For generations, the workers in the Brazilian Amazon who cut the palm straw used for brooms have been functionally enslaved by a system of loans provided by the bosses. Thais Lazzeri, an investigative reporter for Repórter Brasil, had to win their trust as she delved deeply into this topic for her October 2017 article, “100 Years of Bondage” which was beautifully illustrated with photographs by Fernando Martinho.
Freedom of information requests have fueled recent environmental stories around the world. GIJN’s Resource Center director, Toby McIntosh, put together a round-up of a few that might stimulate your investigative thinking.
The creative use of social media has given journalists new ways to solicit tips as well as tap readers’ expertise, opinions and personal experiences. GIJN’s Toby McIntosh has rounded up some of the best examples of community engagement in stories as well as a list of resources and ideas for crowdsourcing.
Tracking down local government expenses is a recurrent theme for many successful freedom of information requests. Some recent examples suggest that quite a variety of information is potentially available — about credit card charges, salaries, retirement parties, and even costs of leak investigations. Have a great story you developed using a FOI/RTI request? Send it to us at email@example.com. We’re currently looking for examples regarding immigration.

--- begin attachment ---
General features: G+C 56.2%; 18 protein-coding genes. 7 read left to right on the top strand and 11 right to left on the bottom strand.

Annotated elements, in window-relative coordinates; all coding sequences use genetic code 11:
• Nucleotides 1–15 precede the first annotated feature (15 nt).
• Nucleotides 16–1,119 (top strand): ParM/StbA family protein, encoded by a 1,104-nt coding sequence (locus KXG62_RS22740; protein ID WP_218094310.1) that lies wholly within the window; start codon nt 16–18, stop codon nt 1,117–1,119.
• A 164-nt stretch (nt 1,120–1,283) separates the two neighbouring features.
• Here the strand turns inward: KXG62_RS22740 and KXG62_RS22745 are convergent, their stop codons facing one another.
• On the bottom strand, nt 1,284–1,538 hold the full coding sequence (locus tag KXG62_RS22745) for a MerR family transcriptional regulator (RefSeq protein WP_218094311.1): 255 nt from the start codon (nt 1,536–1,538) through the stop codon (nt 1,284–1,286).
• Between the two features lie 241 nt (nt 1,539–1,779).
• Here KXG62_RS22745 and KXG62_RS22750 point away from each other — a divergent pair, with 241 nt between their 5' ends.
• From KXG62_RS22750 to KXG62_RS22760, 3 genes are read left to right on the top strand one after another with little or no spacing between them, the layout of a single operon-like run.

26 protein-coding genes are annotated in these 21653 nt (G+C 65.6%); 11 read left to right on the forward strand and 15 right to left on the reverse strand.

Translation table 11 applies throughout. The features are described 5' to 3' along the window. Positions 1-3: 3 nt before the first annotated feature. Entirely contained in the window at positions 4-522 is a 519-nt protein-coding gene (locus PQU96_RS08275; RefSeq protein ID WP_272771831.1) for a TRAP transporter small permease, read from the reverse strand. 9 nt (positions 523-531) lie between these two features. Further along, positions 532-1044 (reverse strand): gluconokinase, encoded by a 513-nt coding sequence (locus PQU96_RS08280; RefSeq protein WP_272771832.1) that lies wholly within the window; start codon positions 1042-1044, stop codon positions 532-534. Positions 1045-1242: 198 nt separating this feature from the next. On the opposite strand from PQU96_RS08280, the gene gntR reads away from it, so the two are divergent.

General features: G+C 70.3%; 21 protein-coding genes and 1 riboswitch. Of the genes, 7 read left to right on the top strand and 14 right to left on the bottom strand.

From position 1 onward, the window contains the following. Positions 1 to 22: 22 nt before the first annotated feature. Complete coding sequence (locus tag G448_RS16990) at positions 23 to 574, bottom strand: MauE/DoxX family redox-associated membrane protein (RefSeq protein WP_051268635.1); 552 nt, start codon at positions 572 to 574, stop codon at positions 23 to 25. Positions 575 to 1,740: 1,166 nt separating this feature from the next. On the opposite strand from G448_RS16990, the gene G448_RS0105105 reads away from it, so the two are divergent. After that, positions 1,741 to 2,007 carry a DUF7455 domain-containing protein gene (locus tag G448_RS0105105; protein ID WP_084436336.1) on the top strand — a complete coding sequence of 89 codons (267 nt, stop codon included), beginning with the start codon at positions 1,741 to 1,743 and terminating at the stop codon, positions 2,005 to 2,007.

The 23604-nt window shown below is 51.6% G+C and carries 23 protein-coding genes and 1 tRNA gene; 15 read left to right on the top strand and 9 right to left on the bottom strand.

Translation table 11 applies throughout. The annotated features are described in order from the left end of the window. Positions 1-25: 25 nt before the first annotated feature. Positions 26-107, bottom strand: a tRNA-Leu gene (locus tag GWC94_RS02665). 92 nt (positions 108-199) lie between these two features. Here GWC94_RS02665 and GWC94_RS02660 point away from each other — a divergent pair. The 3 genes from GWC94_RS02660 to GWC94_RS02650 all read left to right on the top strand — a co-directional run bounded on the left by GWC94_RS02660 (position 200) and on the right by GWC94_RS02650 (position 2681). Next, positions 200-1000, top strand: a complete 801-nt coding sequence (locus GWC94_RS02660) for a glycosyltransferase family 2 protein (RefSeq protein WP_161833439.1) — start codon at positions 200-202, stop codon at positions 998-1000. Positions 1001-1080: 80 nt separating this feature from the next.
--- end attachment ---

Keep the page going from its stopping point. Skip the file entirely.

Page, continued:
Freedom of information requests can generate unique stories on a wide range of subjects. Here’s a sampling that covers fishing, Uber, football and a suspect land deal. They’re united in revealing the potential for developing stories based on requesting information — about government permits, local crime statistics and official correspondence.
Filing right to information requests can be a very frustrating process, but the reward can be a valuable exclusive article. Here are four examples from India, Northern Ireland and the U.S., in which journalists successfully developed stories using national freedom of information and right to information laws.
David E. Kaplan, Executive Director. David Kaplan has worked as an investigative journalist for more than 30 years, reported from two dozen countries and won or shared more than 25 awards. He has managed nonprofit newsrooms, investigative teams and numerous cross-border projects. During the 1980s and early 1990s, at the original Center for Investigative Reporting in San Francisco, he and his colleagues developed the model of a nonprofit investigative news enterprise. At its peak, CIR derived 40 percent of its income from commercial revenue, drawing from television news retainers, documentary production, publishing contracts and syndication. In 2008, Kaplan became editorial director of the Center for Public Integrity, where he rebuilt CPI’s editorial structure and revitalized its data journalism unit.